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British and Oriental Cicadidæ

Nature volume 42, pages 169170 | Download Citation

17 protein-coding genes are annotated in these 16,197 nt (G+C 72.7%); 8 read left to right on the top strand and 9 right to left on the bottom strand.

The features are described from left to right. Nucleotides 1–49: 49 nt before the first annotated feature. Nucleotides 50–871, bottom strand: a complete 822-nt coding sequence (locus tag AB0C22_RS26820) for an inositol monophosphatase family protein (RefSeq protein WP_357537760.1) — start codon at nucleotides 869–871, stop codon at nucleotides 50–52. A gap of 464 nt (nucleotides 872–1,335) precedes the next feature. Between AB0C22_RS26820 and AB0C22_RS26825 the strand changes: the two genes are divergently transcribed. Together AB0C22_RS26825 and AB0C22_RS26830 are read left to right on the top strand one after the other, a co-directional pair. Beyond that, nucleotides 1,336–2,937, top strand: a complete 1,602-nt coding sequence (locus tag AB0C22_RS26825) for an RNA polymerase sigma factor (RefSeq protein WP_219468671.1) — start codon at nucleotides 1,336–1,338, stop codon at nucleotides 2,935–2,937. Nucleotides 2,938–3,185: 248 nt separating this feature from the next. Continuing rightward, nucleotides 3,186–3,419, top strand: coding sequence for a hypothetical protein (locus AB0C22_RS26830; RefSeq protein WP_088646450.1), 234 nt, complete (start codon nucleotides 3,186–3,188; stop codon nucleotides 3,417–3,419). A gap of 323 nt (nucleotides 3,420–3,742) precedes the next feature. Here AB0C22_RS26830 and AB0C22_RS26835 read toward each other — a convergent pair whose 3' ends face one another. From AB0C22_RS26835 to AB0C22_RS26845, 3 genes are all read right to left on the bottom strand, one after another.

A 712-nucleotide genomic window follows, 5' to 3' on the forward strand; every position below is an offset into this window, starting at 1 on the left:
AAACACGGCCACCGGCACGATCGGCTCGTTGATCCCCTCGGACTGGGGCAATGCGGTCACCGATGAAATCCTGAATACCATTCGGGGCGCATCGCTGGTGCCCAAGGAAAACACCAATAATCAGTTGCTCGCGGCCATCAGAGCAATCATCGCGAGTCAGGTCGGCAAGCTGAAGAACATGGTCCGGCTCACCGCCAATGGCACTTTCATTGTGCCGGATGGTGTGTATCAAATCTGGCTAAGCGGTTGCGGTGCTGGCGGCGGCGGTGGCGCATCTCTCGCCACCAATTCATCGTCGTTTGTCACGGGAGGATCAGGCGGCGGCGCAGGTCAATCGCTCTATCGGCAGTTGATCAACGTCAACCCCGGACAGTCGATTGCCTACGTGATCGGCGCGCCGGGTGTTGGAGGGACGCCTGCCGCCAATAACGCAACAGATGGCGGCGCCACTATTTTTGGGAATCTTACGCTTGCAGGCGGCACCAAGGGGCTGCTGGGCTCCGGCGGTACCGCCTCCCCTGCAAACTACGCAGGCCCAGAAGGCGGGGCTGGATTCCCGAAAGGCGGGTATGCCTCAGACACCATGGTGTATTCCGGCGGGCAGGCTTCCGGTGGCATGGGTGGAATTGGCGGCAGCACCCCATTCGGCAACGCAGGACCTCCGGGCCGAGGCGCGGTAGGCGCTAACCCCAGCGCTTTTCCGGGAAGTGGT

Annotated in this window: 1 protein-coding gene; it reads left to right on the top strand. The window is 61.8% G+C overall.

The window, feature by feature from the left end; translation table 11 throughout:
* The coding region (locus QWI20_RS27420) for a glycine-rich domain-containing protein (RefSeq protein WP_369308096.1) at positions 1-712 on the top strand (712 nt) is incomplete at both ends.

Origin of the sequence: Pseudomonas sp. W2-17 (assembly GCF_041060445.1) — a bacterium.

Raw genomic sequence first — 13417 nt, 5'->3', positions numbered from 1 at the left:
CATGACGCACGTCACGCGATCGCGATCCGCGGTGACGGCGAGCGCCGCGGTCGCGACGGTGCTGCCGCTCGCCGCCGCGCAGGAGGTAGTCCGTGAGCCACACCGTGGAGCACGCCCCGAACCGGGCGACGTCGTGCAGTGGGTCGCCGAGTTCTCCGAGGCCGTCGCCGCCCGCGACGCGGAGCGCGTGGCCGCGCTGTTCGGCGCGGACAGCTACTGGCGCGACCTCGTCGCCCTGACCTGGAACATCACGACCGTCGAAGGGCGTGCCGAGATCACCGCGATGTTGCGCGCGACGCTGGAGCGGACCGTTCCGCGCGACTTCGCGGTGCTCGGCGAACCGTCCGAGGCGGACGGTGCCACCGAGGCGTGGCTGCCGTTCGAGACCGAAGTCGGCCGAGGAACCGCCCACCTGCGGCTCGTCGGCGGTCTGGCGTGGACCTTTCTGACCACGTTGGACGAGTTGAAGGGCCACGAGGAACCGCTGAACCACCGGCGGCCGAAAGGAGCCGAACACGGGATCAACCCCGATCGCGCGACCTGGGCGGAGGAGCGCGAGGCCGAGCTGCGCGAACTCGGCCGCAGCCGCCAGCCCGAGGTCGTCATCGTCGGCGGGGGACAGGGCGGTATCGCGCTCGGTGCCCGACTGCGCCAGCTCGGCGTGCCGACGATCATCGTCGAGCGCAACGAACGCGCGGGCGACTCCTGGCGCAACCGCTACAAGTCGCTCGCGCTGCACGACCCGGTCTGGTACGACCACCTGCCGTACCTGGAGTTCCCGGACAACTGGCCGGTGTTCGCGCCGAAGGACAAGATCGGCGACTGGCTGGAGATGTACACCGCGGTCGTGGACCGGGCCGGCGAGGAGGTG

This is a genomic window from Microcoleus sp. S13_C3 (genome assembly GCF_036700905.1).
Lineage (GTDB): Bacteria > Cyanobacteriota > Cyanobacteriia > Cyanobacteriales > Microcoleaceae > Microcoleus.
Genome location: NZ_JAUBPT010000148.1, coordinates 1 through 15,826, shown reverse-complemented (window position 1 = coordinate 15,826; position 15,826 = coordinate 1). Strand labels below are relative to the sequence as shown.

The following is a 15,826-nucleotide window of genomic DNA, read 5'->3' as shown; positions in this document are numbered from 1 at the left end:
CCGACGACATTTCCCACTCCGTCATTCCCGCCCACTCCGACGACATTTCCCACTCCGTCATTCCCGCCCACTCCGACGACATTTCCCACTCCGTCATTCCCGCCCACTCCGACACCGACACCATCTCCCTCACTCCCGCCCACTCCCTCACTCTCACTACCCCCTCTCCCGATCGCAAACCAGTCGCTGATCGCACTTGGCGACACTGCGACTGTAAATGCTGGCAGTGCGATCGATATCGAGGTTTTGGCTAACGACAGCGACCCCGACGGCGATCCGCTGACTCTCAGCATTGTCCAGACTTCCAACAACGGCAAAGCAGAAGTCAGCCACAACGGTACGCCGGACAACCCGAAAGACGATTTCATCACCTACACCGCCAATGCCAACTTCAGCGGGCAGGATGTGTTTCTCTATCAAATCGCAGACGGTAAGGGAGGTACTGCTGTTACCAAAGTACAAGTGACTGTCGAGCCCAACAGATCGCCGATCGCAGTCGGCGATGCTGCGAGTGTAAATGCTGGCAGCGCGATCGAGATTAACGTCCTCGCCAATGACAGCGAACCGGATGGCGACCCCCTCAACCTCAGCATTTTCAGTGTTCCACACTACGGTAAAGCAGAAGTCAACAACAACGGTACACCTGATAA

THE insects forming the family of the Cicadidæ of Westwood are among the largest of the Homoptera, and by far the largest number of the known species are to be met with in the warm regions of the world. Some fifty years ago but one species of this family seems to have been recorded from Great Britain—it was found in the New Forest, and figured by Curtis as Cicada anglica. Curtis thought it did not sing, because a specimen kept in confinement by Mr. Dale for two or three days was mute. Kirby and Spence, however, were informed that it was very noisy,and,adds Prof. Westwood, “analogy would lead to the belief that it does sing, the drums of C. orni not being comparatively larger.” Weaver found the pupa-case of this insect attached by the legs to the stem of a fern.

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